[TOKYO] The Bank of Japan implements negative interest rates on Tuesday in a radical plan already deemed a failure by financial markets, highlighting Tokyo's lack of options to spur growth as global markets sputter.
The central bank, putting into effect a Jan 29 decision that stunned investors, will charge banks 0.1 per cent for parking additional reserves with the BOJ - in a bid to push down interest rates and encourage banks, businesses and savers to spend and invest.
While the negative-rate announcement briefly drove down the yen and buoyed Japanese share prices, markets quickly reversed as the policy backfired with investors.
"It's getting clearer that Abenomics is a paper tiger," said Seiya Nakajima, chief economist at Office Niwa, a consultancy, referring to Prime Minister Shinzo Abe's policy mix of monetary easing, spending and reform. "The impact of monetary easing is similar to currency intervention. The first time they do it, there's a huge impact. But as they repeat it, the impact will wane," said Mr Nakajima.
Though senior BOJ officials were at pains to say they had calibrated only a minor impact on Japanese banks, their stock prices plunged, contributing to a global meltdown in financial shares that drove the latest leg down in the global market rout.
To some extent, the BOJ was beset by bad timing, as global markets were already in a tailspin over concerns about China's slowdown, US rate hikes and cratering oil prices.
Still, the reaction appeared to fly in the face of BOJ Governor Haruhiko Kuroda's assertion that his policy was having its intended effects.
"It seems as though the BOJ's action triggered the market moves," said Yoshinori Shigemi, global market strategist at JPMorgan Asset Management. "But a better explanation would be that concerns elsewhere overwhelmed the BOJ action."
In the 11 days since the BOJ board's announcement, the benchmark Nikkei index has fallen 8.5 per cent, despite a sharp rebound on Monday, while the yen has climbed 6.5 per cent against the dollar.
Japanese bank shares have slumped by as much as 30 per cent as it is considered unpalatable for them to pass on negative rates as a surcharge on depositors, who already barely get any interest on their savings. Negative rates could push down bank operating profits by 8-15 per cent, Standard and Poor's said.
The 10-year Japanese government bond yield initially fell below zero on the easing - a first among Group of Seven economies. But it has recovered from minus 0.035 per cent last week to 0.090 per cent above zero, with Japanese markets becoming more unstable as investors are at a loss on how to reckon fair value.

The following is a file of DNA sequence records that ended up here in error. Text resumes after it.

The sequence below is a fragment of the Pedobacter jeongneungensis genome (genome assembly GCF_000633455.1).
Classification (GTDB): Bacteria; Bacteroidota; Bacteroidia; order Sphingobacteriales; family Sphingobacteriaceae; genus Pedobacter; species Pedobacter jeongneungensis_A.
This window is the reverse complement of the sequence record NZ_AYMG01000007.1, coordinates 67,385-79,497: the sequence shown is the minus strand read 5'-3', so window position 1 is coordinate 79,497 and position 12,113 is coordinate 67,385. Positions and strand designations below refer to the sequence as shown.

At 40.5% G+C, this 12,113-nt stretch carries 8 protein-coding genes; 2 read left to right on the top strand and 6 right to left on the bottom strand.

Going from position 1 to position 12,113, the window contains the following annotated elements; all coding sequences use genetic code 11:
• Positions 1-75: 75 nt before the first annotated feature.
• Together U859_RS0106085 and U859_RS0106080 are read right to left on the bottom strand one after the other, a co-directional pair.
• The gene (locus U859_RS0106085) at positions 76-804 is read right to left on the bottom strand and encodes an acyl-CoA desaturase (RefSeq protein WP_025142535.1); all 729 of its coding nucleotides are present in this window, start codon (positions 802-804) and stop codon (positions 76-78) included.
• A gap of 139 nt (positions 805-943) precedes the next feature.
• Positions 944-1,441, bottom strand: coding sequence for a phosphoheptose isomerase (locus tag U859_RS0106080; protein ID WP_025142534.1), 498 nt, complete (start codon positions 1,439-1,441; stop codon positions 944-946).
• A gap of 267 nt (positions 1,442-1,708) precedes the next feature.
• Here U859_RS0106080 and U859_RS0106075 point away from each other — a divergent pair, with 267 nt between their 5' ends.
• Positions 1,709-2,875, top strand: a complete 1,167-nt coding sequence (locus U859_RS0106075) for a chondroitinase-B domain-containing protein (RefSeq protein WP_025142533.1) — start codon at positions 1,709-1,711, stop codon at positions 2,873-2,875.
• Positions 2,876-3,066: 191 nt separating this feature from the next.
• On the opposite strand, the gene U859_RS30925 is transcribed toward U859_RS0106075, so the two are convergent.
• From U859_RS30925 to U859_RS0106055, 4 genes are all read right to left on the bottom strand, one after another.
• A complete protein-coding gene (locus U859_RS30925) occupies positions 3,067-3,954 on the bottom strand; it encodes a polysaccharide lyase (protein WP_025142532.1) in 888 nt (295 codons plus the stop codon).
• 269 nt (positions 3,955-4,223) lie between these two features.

Prices on 10-year JGB futures imply volatility above 5 percent, a 2.5-year high and more than triple the level at the start of the year. This high volatility could persist, and the BOJ has only itself to blame, some market players say.
Mr Kuroda told parliament it wasn't the BOJ's policy but"excessive risk aversion" that was behind the global market turbulence.
And BOJ Deputy Governor Hiroshi Nakaso told a New York audience on Friday that the new, three-tiered rate scheme "is carefully designed to mitigate aggressive impact on banks'profitability while ensuring the effect of negative rates on prices in financial markets."
But a former BOJ official who retains close contact with central bankers said this "is essentially saying that the effect of its policy itself is limited," adding: "If the move was aimed at weakening the yen, it failed completely."
Some BOJ officials privately worry whether the central bank can keep gobbling up JGBs at the current pace of US$700 billion a year, as negative rates would discourage financial institutions from piling up the cash they would earn by selling JGBs to the BOJ.
Japan's three 'megabanks' have scrambled to buy JGBs and corporate bonds, seeking whatever meagre interest they can earn without taking on much risk.
While Mr Kuroda notes the BOJ can cut rates deeper below zero, market participants say there's little hope that more of the same would have a beneficial effect.